Don Mueang falling below passenger goal


Despite the return to the skies by many of Thailand’s domestic airlines – Thai Air Asia, Thai Lion Air, Thai VietJet, Nok Air Thai Smile, Bangkok Air – Don Mueang Airport has been quiet with only a third of the passengers they’re used to. The Bangkok airport, mostly serving the budget airlines, is even falling below the conservative goals they set early on in the coronavirus pandemic.

The airport’s general manager Sumpun Kutranon says their target was 15 million passengers, but now they expect only 13.6 million passengers this year – the large majority of those arrived in the first three months before the airline groundings kicked in. Last year, the airport had more than 41 million passengers. Before the outbreak, the airport had 700 flights and 120,000 passengers each day. Now the airport only has 220 flights and 45,000 passengers each day.

As coronavirus restrictions are gradually lifting, the daily number of passengers at Don Mueang is slowly rising. But international tourists are still not allowed to enter the country. The restrictions are strict on those who can enter, such as those who have valid work permits or fit into select categories. Necessary documents and approval from the government is required, and those who enter must go through a 14 day quarantine. There is actually a cap on the number of arrivals the government is prepared to accept each day. All of the overseas flights, for now, are coming through Suvarnabhumi Airport where they are set up to receive overseas passenger traffic who will be heading off to the 14 day quarantine.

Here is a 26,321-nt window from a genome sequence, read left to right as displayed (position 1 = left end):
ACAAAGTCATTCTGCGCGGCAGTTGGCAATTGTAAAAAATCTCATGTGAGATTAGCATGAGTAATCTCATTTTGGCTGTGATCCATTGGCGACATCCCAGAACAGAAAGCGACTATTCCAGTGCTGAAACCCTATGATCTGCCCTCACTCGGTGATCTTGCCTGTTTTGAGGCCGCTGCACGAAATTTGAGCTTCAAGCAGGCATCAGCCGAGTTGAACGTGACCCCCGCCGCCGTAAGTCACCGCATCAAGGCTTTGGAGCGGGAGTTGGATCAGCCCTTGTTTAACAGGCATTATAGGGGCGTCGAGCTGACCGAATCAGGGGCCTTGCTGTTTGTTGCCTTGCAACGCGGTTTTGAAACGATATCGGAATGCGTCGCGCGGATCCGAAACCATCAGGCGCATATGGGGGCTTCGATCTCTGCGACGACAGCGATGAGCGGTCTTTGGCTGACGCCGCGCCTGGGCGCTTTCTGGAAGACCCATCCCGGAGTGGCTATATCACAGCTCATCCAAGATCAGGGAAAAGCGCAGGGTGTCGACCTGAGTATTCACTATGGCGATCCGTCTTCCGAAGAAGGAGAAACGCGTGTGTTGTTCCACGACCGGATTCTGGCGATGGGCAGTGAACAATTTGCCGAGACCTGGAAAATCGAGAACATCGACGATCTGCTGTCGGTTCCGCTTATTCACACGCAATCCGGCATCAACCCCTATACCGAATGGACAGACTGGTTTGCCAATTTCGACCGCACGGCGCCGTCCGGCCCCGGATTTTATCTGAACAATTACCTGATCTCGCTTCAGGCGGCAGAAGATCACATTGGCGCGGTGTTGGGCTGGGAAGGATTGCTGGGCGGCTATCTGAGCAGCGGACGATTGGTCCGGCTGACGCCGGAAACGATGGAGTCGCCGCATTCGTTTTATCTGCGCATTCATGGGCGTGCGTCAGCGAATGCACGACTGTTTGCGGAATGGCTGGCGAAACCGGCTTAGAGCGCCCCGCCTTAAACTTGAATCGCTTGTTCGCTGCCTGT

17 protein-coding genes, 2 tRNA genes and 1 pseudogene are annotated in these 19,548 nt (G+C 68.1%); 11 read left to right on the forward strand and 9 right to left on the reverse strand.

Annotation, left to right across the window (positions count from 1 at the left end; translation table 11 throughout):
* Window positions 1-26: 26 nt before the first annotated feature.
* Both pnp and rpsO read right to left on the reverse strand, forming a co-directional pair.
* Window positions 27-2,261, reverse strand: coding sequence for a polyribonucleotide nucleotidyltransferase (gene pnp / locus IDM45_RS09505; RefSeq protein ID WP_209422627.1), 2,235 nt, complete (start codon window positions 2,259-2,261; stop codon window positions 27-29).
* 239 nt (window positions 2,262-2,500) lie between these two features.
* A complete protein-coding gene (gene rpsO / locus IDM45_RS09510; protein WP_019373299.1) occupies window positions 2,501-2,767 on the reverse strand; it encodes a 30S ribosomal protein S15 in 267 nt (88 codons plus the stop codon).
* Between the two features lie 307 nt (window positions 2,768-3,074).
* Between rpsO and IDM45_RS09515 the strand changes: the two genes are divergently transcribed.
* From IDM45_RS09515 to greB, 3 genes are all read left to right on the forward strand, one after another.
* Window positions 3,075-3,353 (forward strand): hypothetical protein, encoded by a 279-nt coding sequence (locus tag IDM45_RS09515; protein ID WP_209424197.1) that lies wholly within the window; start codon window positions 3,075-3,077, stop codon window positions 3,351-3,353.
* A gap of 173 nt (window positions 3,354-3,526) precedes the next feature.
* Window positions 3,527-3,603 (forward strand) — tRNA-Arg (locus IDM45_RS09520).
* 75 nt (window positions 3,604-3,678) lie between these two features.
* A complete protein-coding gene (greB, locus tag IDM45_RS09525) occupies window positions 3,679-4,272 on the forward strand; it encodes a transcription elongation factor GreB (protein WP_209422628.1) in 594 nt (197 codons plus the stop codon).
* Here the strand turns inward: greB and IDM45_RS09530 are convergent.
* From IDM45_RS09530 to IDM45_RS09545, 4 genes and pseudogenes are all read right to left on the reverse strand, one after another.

Sumpun says Don Mueang is ready for an influx of foreign passengers once the government implements a travel bubble policy (or some other ‘plan’ or ‘model’), but no final policy has been confirmed at this stage. The government has discussed possible plans of allowing tourists from countries they’ve deemed a low-risk for spreading the coronavirus to visit Thailand on an extended stay. Those tourists would need to go through a 14 day quarantine at their own cost.

The response from Thais and potential travellers has been ‘mixed’ at this stage.

SOURCE: Nation Thailand

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Caitlin Ashworth

Caitlin Ashworth is a writer from the United States who has lived in Thailand since 2018. She graduated from the University of South Florida St. Petersburg with a bachelor’s degree in journalism and media studies in 2016. She was a reporter for the Daily Hampshire Gazette In Massachusetts. She also interned at the Richmond Times-Dispatch in Virginia and Sarasota Herald-Tribune in Florida.

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